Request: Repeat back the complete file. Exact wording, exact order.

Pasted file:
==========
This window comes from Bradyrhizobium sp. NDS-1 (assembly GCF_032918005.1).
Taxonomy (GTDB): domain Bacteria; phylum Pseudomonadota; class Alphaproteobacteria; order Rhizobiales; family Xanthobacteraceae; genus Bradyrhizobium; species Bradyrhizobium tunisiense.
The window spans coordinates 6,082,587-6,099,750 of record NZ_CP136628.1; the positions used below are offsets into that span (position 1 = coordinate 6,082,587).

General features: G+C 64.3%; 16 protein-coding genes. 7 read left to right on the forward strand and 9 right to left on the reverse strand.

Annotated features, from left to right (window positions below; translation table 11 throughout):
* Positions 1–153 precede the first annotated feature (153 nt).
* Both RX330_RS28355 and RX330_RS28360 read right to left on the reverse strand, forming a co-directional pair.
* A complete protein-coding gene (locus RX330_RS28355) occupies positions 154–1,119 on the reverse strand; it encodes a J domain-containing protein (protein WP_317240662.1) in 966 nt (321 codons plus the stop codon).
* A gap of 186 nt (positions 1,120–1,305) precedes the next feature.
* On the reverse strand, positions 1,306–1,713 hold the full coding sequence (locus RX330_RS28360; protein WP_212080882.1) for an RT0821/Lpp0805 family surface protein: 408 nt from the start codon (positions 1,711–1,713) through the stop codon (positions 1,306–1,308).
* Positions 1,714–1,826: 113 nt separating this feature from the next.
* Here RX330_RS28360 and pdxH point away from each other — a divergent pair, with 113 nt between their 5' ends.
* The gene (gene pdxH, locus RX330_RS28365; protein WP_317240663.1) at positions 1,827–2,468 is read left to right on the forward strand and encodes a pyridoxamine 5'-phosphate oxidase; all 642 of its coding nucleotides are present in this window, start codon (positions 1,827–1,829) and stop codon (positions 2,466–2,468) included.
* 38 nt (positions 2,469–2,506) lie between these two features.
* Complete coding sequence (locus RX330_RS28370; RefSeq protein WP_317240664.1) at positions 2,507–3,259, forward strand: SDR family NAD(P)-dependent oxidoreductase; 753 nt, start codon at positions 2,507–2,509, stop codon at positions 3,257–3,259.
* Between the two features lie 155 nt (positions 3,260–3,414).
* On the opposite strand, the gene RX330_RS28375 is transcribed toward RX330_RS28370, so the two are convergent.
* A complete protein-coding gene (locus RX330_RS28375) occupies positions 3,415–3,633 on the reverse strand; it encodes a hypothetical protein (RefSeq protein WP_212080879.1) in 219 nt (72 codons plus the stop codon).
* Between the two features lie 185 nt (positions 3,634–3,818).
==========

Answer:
This window comes from Bradyrhizobium sp. NDS-1 (assembly GCF_032918005.1).
Taxonomy (GTDB): domain Bacteria; phylum Pseudomonadota; class Alphaproteobacteria; order Rhizobiales; family Xanthobacteraceae; genus Bradyrhizobium; species Bradyrhizobium tunisiense.
The window spans coordinates 6,082,587-6,099,750 of record NZ_CP136628.1; the positions used below are offsets into that span (position 1 = coordinate 6,082,587).

General features: G+C 64.3%; 16 protein-coding genes. 7 read left to right on the forward strand and 9 right to left on the reverse strand.

Annotated features, from left to right (window positions below; translation table 11 throughout):
* Positions 1–153 precede the first annotated feature (153 nt).
* Both RX330_RS28355 and RX330_RS28360 read right to left on the reverse strand, forming a co-directional pair.
* A complete protein-coding gene (locus RX330_RS28355) occupies positions 154–1,119 on the reverse strand; it encodes a J domain-containing protein (protein WP_317240662.1) in 966 nt (321 codons plus the stop codon).
* A gap of 186 nt (positions 1,120–1,305) precedes the next feature.
* On the reverse strand, positions 1,306–1,713 hold the full coding sequence (locus RX330_RS28360; protein WP_212080882.1) for an RT0821/Lpp0805 family surface protein: 408 nt from the start codon (positions 1,711–1,713) through the stop codon (positions 1,306–1,308).
* Positions 1,714–1,826: 113 nt separating this feature from the next.
* Here RX330_RS28360 and pdxH point away from each other — a divergent pair, with 113 nt between their 5' ends.
* The gene (gene pdxH, locus RX330_RS28365; protein WP_317240663.1) at positions 1,827–2,468 is read left to right on the forward strand and encodes a pyridoxamine 5'-phosphate oxidase; all 642 of its coding nucleotides are present in this window, start codon (positions 1,827–1,829) and stop codon (positions 2,466–2,468) included.
* 38 nt (positions 2,469–2,506) lie between these two features.
* Complete coding sequence (locus RX330_RS28370; RefSeq protein WP_317240664.1) at positions 2,507–3,259, forward strand: SDR family NAD(P)-dependent oxidoreductase; 753 nt, start codon at positions 2,507–2,509, stop codon at positions 3,257–3,259.
* Between the two features lie 155 nt (positions 3,260–3,414).
* On the opposite strand, the gene RX330_RS28375 is transcribed toward RX330_RS28370, so the two are convergent.
* A complete protein-coding gene (locus RX330_RS28375) occupies positions 3,415–3,633 on the reverse strand; it encodes a hypothetical protein (RefSeq protein WP_212080879.1) in 219 nt (72 codons plus the stop codon).
* Between the two features lie 185 nt (positions 3,634–3,818).